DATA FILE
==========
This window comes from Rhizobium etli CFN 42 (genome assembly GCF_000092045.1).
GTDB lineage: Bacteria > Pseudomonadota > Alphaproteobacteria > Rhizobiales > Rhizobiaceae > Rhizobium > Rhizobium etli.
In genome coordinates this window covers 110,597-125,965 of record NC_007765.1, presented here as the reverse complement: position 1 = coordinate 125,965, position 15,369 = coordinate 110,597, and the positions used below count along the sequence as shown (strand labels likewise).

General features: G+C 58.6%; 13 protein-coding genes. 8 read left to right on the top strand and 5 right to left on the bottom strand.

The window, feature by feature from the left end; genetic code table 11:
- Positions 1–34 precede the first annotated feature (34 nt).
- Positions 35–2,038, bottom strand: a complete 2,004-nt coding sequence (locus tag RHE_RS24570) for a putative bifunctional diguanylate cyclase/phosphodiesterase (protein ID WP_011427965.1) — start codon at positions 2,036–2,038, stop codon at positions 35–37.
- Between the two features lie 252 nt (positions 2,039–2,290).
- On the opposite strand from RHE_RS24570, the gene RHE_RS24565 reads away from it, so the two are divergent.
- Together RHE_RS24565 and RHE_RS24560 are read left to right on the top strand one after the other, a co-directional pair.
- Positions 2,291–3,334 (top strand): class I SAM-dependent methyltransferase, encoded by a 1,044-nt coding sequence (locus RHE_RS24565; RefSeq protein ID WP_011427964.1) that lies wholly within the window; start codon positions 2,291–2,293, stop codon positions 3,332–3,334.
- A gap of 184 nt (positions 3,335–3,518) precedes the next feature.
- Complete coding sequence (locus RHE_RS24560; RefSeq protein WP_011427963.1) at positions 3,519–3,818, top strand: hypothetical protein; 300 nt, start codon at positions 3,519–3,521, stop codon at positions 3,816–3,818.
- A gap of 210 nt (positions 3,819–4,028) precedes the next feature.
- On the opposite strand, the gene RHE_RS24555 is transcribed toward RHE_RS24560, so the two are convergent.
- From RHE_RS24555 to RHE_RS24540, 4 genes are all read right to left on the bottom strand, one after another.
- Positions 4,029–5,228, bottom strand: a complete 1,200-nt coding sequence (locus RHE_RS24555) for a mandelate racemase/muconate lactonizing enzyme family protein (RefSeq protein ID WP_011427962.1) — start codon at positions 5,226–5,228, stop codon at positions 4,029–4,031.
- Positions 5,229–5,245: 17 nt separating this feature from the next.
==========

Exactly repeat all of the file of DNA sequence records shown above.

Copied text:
This window comes from Rhizobium etli CFN 42 (genome assembly GCF_000092045.1).
GTDB lineage: Bacteria > Pseudomonadota > Alphaproteobacteria > Rhizobiales > Rhizobiaceae > Rhizobium > Rhizobium etli.
In genome coordinates this window covers 110,597-125,965 of record NC_007765.1, presented here as the reverse complement: position 1 = coordinate 125,965, position 15,369 = coordinate 110,597, and the positions used below count along the sequence as shown (strand labels likewise).

General features: G+C 58.6%; 13 protein-coding genes. 8 read left to right on the top strand and 5 right to left on the bottom strand.

The window, feature by feature from the left end; genetic code table 11:
- Positions 1–34 precede the first annotated feature (34 nt).
- Positions 35–2,038, bottom strand: a complete 2,004-nt coding sequence (locus tag RHE_RS24570) for a putative bifunctional diguanylate cyclase/phosphodiesterase (protein ID WP_011427965.1) — start codon at positions 2,036–2,038, stop codon at positions 35–37.
- Between the two features lie 252 nt (positions 2,039–2,290).
- On the opposite strand from RHE_RS24570, the gene RHE_RS24565 reads away from it, so the two are divergent.
- Together RHE_RS24565 and RHE_RS24560 are read left to right on the top strand one after the other, a co-directional pair.
- Positions 2,291–3,334 (top strand): class I SAM-dependent methyltransferase, encoded by a 1,044-nt coding sequence (locus RHE_RS24565; RefSeq protein ID WP_011427964.1) that lies wholly within the window; start codon positions 2,291–2,293, stop codon positions 3,332–3,334.
- A gap of 184 nt (positions 3,335–3,518) precedes the next feature.
- Complete coding sequence (locus RHE_RS24560; RefSeq protein WP_011427963.1) at positions 3,519–3,818, top strand: hypothetical protein; 300 nt, start codon at positions 3,519–3,521, stop codon at positions 3,816–3,818.
- A gap of 210 nt (positions 3,819–4,028) precedes the next feature.
- On the opposite strand, the gene RHE_RS24555 is transcribed toward RHE_RS24560, so the two are convergent.
- From RHE_RS24555 to RHE_RS24540, 4 genes are all read right to left on the bottom strand, one after another.
- Positions 4,029–5,228, bottom strand: a complete 1,200-nt coding sequence (locus RHE_RS24555) for a mandelate racemase/muconate lactonizing enzyme family protein (RefSeq protein ID WP_011427962.1) — start codon at positions 5,226–5,228, stop codon at positions 4,029–4,031.
- Positions 5,229–5,245: 17 nt separating this feature from the next.